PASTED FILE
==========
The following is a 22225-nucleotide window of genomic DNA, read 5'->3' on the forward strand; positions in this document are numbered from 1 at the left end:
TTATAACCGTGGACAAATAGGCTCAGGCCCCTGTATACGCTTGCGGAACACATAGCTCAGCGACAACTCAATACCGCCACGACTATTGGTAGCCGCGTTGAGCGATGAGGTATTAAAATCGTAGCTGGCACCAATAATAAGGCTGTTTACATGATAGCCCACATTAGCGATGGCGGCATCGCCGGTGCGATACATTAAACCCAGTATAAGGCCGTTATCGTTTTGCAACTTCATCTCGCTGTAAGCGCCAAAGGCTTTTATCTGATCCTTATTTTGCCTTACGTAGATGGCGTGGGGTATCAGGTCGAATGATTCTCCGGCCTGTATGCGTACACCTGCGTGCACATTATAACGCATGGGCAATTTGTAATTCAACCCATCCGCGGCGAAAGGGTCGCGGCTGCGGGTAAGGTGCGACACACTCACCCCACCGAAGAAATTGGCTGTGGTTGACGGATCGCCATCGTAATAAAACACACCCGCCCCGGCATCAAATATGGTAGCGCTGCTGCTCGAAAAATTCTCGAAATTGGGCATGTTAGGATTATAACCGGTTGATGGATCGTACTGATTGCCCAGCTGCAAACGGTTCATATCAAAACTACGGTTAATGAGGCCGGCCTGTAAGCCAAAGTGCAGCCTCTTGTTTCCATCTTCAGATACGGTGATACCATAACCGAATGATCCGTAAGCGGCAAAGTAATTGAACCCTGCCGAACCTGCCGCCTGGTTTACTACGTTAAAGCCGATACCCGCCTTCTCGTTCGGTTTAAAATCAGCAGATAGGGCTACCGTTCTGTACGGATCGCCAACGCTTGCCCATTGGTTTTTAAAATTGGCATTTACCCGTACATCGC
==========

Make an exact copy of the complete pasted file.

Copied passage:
The following is a 22225-nucleotide window of genomic DNA, read 5'->3' on the forward strand; positions in this document are numbered from 1 at the left end:
TTATAACCGTGGACAAATAGGCTCAGGCCCCTGTATACGCTTGCGGAACACATAGCTCAGCGACAACTCAATACCGCCACGACTATTGGTAGCCGCGTTGAGCGATGAGGTATTAAAATCGTAGCTGGCACCAATAATAAGGCTGTTTACATGATAGCCCACATTAGCGATGGCGGCATCGCCGGTGCGATACATTAAACCCAGTATAAGGCCGTTATCGTTTTGCAACTTCATCTCGCTGTAAGCGCCAAAGGCTTTTATCTGATCCTTATTTTGCCTTACGTAGATGGCGTGGGGTATCAGGTCGAATGATTCTCCGGCCTGTATGCGTACACCTGCGTGCACATTATAACGCATGGGCAATTTGTAATTCAACCCATCCGCGGCGAAAGGGTCGCGGCTGCGGGTAAGGTGCGACACACTCACCCCACCGAAGAAATTGGCTGTGGTTGACGGATCGCCATCGTAATAAAACACACCCGCCCCGGCATCAAATATGGTAGCGCTGCTGCTCGAAAAATTCTCGAAATTGGGCATGTTAGGATTATAACCGGTTGATGGATCGTACTGATTGCCCAGCTGCAAACGGTTCATATCAAAACTACGGTTAATGAGGCCGGCCTGTAAGCCAAAGTGCAGCCTCTTGTTTCCATCTTCAGATACGGTGATACCATAACCGAATGATCCGTAAGCGGCAAAGTAATTGAACCCTGCCGAACCTGCCGCCTGGTTTACTACGTTAAAGCCGATACCCGCCTTCTCGTTCGGTTTAAAATCAGCAGATAGGGCTACCGTTCTGTACGGATCGCCAACGCTTGCCCATTGGTTTTTAAAATTGGCATTTACCCGTACATCGC